Battlefield lasers: Attack Helicopters, Warships, and Soldiers of the future


Alex Corvadt | Science and Technology

(Feature picture – The U.S. Navy’s “dazzler”, a non-lethal laser rifle used to stun incoming boat drivers)

Turning fiction into reality

In the age of cheap electronics, the U.S. military is struggling to adapt.

Around the world, terrorist cells are taking advantage of the cheap availability of increasingly complex technology. In the war-zones across the Middle-East for example a $3 million dollar Patriot missile was used to shoot down a quad-copter that cost $300 on Amazon.

These inexpensive drones are being used to drop grenades and incendiary bombs onto soldiers, whilst also performing aerial reconnaissance. The problem is that whilst America retains its edge in terms of technology on the battlefield, that may not matter when groups such as the Islamic State can achieve the same capabilities for relative pennies on the dollar.

Lasers have long been the domain of science fiction. They will soon be a reality as the leading weapons manufacturers compete to create the first battlefield prototypes. Unlike in the movies, the laser beams will be invisible and silent. But their key appeal is that they provide a cheaper alternative to take down vehicles and targets at less than $1USD a shot.



A U.S. Army AH-64 Apache attack helicopter prepares to depart Bagram Air Field, Afghanistan, on Jan 7, 2012.  U.S. Air Force photo/Tech. Sgt. Matt Hecht

Attack helicopters

In what is claimed to be a world first, Raytheon tested a high-energy laser attached to an AH-64 Apache helicopter. The company claims that it’s the first time a “fully integrated” laser weapon system has been successfully tested from a helicopter “over a wide variety of flight regimes, altitudes and air speeds”.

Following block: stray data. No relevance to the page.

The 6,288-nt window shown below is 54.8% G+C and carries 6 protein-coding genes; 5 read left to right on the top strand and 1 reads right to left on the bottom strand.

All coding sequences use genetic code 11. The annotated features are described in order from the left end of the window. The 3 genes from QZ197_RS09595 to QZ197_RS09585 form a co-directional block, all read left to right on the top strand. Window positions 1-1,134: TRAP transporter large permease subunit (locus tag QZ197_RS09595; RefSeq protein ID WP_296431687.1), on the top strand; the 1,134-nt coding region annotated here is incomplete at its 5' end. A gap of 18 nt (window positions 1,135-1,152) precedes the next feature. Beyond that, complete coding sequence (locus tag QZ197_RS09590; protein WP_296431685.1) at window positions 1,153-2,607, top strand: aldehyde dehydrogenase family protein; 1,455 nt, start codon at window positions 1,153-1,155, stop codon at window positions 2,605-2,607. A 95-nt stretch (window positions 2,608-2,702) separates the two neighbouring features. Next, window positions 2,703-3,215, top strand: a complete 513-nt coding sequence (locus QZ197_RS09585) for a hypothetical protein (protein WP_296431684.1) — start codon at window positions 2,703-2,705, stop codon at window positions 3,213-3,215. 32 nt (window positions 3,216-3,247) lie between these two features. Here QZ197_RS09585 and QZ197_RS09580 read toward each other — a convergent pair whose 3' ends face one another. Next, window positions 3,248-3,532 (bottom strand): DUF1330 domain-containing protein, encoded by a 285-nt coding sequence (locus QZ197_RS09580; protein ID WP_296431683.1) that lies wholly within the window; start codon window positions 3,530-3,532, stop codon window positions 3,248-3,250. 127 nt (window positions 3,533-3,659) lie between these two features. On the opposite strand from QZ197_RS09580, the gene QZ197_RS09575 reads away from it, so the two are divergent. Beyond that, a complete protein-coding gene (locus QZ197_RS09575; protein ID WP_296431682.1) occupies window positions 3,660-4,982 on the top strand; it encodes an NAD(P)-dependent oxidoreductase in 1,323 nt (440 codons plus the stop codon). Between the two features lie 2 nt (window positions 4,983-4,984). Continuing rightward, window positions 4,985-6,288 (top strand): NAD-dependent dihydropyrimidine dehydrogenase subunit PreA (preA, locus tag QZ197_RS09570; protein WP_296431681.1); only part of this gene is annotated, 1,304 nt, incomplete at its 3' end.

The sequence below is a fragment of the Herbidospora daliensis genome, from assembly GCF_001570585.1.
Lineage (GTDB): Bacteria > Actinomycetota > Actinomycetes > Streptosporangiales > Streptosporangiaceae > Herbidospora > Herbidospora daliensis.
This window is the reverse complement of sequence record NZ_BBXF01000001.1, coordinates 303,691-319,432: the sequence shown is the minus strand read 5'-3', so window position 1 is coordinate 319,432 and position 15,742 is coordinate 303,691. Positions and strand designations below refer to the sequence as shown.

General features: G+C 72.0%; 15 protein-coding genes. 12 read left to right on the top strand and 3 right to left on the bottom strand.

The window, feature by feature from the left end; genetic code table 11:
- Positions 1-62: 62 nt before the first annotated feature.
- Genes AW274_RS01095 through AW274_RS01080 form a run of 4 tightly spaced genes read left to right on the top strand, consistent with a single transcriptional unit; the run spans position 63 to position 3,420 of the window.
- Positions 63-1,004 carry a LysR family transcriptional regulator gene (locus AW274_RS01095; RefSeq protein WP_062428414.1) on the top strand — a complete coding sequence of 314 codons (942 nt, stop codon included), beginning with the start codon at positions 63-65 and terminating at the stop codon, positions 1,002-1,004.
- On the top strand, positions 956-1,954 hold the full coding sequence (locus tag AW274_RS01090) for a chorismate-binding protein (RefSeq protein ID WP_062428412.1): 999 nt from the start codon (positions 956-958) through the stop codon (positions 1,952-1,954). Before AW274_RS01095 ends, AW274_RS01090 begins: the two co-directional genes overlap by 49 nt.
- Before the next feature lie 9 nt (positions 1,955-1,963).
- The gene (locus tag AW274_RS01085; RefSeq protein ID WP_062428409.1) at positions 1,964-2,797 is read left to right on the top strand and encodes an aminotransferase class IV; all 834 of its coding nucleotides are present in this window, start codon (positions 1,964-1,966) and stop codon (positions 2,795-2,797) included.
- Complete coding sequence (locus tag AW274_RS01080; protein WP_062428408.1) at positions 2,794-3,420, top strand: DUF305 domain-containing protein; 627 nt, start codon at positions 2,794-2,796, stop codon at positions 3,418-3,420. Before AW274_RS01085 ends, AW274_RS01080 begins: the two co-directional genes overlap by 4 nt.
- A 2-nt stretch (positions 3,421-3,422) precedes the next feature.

Lasers give the U.S. military more flexibility for engaging its targets. A U.S. defense inquiry found that lasers are an extremely viable weapon, especially due to their accuracy – they fire on in a straight line as opposed to conventional bullets which fall along an arc.

A lasers greatest appeal is in their non-lethal nature. To take out a power generator for instance, or to knock out a militants escape vehicle, a laser is a far better option with limited collateral damage potential as opposed to a $115,000 Hellfire missile.



The High Energy Laser Mobile Demonstrator (HEL MD) onto which ATHENA was mounted. Image: US ARMY

We have shown that a powerful directed energy laser is now sufficiently light-weight, low volume and reliable enough to be deployed on tactical vehicles for defensive applications on land, at sea and in the air” Robert Afzal, Senior fellow for laser and Sensor systems, Lockheed

The most powerful to date

Lockheed Martin has finished developing a 60 Kilowatt (kW) laser system that will begin field testing with the U.S. Army. In their press release, the company claimed that they’d successfully achieved a 58kW laser blast, which was a world record in terms of strength for the beam. The company believes that lasers will be used on the battlefield to disable drones and incoming rockets by heating their internal components and causing them to fail.

Deployed on the battlefield, a laser-armed vehicle could provide cover for troops from mortar, rocket and drone attacks. This is not the first such weapon unveiled by the company. The prototype laser system will replace its previous 30kW iteration known as ATHENA (pictured above). ATHENA was proven to be capable of disabling a truck from a mile away.

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The Afloat Forward Staging Base (Interim) USS Ponce (ASB(I) 15) (U.S. Navy photo by John F. Williams/Released)

Land, air and sea

The most successful branch of the military has been the U.S. Navy which has extensively tested laser weapons aboard its ship the USS Ponce. A 30kW laser has been mounted and tested on the ship, proving especially effective (as seen as in the video above) at taking out fast-attack boats and drones that may threaten the ship.

The future

As the technology continues to be developed, it is doubtless that it will become a mainstay on the battlefield. While it may be a ‘cheaper’ alternative to a missile or air-defense system, lasers are still considered dangerous thanks to their ability to permanently blind people.

While current technology is promising, there are still issues with their weight, size and ability in inclement weather such as fog, dust and rain.


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